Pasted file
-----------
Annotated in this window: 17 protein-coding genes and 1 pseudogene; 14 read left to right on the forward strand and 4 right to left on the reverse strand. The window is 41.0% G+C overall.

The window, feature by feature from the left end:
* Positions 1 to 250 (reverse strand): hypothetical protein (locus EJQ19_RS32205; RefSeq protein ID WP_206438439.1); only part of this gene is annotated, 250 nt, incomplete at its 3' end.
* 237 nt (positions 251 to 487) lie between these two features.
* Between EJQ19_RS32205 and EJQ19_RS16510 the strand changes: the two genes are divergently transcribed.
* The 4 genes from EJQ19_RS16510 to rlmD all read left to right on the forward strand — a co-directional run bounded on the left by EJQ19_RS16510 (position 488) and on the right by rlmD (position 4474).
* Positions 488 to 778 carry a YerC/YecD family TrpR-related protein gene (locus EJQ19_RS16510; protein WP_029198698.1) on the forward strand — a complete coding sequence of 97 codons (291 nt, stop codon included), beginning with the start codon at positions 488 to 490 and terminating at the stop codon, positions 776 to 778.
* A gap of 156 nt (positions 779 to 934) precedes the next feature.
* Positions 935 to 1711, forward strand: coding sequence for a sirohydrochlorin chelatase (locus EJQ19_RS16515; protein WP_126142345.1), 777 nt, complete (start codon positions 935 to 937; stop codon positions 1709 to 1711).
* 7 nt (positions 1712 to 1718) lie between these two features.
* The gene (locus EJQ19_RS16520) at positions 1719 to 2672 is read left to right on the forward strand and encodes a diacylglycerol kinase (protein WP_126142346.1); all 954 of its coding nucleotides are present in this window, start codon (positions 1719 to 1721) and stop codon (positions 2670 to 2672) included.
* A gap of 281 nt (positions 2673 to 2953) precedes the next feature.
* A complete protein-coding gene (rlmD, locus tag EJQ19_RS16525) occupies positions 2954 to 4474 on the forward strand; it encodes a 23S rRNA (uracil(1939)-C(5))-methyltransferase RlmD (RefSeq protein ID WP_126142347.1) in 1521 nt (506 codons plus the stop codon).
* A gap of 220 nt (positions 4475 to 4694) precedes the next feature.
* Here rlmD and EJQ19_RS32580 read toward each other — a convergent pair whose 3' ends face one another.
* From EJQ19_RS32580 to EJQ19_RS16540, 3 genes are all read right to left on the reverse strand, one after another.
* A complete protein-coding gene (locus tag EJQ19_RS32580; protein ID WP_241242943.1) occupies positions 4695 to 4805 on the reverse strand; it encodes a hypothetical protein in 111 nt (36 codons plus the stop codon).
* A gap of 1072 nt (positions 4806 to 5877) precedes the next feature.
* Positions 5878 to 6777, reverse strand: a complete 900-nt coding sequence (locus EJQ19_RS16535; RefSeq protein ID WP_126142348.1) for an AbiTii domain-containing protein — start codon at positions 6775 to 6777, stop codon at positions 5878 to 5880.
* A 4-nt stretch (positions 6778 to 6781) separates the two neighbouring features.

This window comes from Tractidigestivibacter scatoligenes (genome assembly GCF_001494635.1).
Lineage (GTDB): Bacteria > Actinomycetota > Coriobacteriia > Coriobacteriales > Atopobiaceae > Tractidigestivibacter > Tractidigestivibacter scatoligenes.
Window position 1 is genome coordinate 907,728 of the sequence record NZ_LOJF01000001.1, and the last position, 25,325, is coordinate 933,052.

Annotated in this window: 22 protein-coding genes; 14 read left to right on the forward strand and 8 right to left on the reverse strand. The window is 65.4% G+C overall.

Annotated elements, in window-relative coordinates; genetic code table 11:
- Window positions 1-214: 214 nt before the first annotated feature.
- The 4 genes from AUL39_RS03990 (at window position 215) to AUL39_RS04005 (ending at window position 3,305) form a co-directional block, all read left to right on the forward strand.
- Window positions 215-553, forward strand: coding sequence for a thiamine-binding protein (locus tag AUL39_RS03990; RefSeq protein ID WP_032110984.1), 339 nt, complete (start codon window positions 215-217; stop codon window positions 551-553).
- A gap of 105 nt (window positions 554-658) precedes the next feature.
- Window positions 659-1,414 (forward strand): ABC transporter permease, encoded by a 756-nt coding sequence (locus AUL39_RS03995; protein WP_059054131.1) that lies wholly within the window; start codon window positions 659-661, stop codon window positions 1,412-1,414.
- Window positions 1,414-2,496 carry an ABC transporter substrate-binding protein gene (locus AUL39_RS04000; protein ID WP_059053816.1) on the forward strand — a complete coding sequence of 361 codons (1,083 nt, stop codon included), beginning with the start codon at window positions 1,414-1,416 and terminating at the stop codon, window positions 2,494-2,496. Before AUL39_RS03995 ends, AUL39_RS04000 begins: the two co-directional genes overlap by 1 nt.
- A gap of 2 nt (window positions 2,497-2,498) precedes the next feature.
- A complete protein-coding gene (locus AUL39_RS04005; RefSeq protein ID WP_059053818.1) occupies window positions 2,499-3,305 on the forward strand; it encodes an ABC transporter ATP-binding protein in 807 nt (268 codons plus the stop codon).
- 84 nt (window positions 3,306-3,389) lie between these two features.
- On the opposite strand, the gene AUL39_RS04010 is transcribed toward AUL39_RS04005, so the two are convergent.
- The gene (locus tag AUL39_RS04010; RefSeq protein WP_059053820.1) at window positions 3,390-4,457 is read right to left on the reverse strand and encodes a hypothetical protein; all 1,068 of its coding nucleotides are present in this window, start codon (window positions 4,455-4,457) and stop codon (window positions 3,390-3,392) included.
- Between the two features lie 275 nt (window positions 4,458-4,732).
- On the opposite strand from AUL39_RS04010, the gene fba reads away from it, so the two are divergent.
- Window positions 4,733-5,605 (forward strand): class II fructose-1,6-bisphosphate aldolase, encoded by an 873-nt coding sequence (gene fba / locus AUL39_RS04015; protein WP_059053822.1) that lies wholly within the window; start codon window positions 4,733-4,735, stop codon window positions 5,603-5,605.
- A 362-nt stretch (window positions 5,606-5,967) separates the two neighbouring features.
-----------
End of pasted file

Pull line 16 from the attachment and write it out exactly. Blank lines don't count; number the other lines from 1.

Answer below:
* From EJQ19_RS32580 to EJQ19_RS16540, 3 genes are all read right to left on the reverse strand, one after another.